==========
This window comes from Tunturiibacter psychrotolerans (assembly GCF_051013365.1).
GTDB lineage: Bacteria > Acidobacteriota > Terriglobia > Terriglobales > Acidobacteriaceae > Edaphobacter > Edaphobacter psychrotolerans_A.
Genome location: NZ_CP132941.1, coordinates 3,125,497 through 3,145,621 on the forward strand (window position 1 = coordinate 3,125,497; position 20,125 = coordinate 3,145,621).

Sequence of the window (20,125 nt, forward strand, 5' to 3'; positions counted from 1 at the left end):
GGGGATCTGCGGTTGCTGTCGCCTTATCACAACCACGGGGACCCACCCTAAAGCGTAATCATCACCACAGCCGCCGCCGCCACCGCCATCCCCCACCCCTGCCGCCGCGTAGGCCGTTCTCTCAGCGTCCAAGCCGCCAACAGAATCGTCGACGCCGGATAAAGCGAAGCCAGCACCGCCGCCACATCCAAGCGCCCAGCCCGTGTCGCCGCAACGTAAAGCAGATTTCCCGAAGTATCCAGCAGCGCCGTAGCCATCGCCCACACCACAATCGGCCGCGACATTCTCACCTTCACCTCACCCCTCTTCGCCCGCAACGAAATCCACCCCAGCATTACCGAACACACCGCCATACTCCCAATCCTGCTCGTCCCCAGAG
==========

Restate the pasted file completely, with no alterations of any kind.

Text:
This window comes from Tunturiibacter psychrotolerans (assembly GCF_051013365.1).
GTDB lineage: Bacteria > Acidobacteriota > Terriglobia > Terriglobales > Acidobacteriaceae > Edaphobacter > Edaphobacter psychrotolerans_A.
Genome location: NZ_CP132941.1, coordinates 3,125,497 through 3,145,621 on the forward strand (window position 1 = coordinate 3,125,497; position 20,125 = coordinate 3,145,621).

Sequence of the window (20,125 nt, forward strand, 5' to 3'; positions counted from 1 at the left end):
GGGGATCTGCGGTTGCTGTCGCCTTATCACAACCACGGGGACCCACCCTAAAGCGTAATCATCACCACAGCCGCCGCCGCCACCGCCATCCCCCACCCCTGCCGCCGCGTAGGCCGTTCTCTCAGCGTCCAAGCCGCCAACAGAATCGTCGACGCCGGATAAAGCGAAGCCAGCACCGCCGCCACATCCAAGCGCCCAGCCCGTGTCGCCGCAACGTAAAGCAGATTTCCCGAAGTATCCAGCAGCGCCGTAGCCATCGCCCACACCACAATCGGCCGCGACATTCTCACCTTCACCTCACCCCTCTTCGCCCGCAACGAAATCCACCCCAGCATTACCGAACACACCGCCATACTCCCAATCCTGCTCGTCCCCAGAG